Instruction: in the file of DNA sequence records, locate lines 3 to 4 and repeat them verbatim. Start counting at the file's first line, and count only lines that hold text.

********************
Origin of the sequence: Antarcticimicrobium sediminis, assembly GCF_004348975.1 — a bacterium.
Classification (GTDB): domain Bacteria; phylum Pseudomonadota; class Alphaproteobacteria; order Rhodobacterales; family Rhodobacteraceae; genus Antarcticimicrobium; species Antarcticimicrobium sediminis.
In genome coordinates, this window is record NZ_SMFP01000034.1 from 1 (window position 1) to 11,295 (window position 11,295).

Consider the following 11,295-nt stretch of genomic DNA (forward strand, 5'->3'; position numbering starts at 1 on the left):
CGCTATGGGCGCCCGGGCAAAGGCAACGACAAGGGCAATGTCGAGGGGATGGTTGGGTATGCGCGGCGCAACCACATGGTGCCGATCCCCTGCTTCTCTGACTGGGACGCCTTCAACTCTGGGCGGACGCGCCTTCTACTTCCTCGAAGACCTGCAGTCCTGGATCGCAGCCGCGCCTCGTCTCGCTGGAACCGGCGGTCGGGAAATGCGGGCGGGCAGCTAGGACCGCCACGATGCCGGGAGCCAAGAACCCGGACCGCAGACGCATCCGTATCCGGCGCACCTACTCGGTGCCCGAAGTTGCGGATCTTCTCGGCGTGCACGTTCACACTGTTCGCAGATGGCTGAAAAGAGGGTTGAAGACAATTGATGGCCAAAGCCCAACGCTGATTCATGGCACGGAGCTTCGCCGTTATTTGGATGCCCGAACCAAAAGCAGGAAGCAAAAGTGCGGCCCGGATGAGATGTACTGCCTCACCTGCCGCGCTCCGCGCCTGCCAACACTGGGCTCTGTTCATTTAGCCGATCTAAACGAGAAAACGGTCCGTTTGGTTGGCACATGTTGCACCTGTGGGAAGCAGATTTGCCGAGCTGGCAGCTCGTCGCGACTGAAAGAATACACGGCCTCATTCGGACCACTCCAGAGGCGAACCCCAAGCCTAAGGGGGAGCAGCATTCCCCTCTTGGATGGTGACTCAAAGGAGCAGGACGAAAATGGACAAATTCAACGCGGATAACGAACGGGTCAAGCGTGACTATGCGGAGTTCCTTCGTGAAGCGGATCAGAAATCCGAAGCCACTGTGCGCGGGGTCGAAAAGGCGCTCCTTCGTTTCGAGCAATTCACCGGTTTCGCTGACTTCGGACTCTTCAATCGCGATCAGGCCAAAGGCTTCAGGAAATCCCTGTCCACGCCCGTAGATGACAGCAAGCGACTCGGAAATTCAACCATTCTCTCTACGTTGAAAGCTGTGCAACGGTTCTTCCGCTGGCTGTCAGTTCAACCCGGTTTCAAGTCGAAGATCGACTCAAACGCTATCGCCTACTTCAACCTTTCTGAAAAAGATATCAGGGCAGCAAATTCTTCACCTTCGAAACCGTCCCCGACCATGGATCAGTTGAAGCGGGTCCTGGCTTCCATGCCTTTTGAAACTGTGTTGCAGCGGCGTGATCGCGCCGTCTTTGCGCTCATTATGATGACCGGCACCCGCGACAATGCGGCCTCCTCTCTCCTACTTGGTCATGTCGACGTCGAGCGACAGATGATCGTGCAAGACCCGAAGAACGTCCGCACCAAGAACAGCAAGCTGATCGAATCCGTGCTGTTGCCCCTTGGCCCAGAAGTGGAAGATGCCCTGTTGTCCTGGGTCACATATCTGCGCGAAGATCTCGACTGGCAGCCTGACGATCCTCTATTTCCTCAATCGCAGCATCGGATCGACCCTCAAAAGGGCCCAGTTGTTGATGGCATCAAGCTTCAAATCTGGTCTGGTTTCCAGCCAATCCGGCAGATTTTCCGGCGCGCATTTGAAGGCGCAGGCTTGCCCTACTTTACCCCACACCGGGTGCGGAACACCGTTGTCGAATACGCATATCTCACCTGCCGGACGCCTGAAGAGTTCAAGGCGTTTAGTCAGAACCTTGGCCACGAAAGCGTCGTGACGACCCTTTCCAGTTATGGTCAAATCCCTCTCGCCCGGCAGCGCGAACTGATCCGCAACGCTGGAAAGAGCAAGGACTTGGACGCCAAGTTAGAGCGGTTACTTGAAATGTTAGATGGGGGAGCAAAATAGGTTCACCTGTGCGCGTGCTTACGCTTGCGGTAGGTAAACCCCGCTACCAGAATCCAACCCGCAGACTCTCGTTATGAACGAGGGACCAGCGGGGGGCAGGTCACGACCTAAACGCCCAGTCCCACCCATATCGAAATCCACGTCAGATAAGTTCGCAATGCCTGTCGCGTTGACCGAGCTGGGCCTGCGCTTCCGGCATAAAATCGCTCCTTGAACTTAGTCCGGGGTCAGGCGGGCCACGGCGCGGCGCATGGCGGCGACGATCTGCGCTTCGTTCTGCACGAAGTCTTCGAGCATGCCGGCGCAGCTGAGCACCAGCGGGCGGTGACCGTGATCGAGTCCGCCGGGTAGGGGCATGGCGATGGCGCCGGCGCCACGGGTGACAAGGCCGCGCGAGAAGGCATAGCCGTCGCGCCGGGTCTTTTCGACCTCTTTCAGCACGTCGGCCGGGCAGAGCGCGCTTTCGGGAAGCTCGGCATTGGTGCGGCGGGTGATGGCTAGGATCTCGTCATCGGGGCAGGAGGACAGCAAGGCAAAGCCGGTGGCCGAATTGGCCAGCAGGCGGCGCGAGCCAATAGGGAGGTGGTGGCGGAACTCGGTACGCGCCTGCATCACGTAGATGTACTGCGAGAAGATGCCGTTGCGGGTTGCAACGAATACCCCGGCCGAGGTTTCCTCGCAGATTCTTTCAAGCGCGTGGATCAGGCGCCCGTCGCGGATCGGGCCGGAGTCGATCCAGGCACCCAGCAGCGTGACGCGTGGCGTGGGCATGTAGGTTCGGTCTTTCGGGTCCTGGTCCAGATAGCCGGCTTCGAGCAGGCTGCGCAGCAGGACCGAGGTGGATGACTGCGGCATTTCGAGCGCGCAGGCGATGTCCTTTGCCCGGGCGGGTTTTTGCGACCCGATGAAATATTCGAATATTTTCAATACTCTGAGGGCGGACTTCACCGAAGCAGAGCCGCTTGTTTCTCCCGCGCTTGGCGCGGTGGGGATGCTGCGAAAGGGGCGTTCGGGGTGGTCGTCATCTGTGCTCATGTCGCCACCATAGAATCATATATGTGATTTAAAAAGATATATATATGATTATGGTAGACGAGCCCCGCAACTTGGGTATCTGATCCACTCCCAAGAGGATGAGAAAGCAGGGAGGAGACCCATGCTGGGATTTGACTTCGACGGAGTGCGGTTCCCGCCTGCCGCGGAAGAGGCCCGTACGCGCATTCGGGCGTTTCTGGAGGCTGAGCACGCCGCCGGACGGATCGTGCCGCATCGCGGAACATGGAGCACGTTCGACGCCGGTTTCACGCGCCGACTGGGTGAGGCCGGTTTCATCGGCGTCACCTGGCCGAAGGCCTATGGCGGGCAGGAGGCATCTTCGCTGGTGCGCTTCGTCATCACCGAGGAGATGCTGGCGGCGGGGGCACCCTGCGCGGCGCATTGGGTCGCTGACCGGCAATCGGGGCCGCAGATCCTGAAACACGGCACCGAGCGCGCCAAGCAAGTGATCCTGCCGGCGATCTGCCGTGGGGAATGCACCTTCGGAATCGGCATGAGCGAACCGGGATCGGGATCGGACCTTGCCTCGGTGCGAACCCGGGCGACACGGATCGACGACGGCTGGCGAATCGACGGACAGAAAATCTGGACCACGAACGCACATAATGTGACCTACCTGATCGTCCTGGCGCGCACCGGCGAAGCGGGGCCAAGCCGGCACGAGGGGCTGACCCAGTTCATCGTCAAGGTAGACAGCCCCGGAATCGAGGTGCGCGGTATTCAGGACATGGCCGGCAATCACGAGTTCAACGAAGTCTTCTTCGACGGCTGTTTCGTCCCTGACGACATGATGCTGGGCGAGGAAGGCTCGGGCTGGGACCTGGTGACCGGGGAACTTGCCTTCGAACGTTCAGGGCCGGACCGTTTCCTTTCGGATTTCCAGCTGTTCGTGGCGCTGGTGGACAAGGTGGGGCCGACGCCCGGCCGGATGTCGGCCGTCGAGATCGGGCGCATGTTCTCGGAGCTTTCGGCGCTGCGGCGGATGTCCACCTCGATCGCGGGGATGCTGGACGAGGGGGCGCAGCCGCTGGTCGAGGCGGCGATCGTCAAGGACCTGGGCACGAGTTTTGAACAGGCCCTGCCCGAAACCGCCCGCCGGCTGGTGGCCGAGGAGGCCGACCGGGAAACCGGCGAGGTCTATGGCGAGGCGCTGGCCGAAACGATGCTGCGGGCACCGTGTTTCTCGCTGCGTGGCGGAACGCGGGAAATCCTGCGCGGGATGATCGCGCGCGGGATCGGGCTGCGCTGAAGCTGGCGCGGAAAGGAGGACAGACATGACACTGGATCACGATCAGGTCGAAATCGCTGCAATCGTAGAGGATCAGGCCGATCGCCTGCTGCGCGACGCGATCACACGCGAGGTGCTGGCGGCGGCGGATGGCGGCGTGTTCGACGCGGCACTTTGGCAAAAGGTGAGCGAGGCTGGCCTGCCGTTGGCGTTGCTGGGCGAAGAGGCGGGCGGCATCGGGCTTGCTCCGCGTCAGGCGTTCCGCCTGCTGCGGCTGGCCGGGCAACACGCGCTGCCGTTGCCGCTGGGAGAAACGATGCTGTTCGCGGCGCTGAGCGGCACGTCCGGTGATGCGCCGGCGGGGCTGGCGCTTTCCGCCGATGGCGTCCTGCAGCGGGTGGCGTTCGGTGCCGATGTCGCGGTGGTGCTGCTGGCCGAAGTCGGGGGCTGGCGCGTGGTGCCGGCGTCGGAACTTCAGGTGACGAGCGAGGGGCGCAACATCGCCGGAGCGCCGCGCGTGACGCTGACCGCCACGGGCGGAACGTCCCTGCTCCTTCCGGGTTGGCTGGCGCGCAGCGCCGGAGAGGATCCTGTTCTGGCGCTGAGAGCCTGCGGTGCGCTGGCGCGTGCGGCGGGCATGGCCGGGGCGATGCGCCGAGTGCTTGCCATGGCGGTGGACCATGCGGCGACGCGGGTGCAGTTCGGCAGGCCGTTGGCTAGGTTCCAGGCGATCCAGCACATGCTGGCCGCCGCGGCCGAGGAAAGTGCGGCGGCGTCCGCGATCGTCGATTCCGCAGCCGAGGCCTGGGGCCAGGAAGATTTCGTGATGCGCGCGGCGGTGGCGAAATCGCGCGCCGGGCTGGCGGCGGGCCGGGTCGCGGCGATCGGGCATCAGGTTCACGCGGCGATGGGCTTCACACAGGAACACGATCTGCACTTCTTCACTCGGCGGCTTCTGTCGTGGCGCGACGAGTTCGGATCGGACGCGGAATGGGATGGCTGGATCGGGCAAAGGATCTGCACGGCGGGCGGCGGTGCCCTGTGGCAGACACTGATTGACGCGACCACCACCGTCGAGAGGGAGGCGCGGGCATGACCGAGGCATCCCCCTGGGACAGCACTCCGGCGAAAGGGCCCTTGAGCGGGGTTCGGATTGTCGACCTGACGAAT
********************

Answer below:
In genome coordinates, this window is record NZ_SMFP01000034.1 from 1 (window position 1) to 11,295 (window position 11,295).

Consider the following 11,295-nt stretch of genomic DNA (forward strand, 5'->3'; position numbering starts at 1 on the left):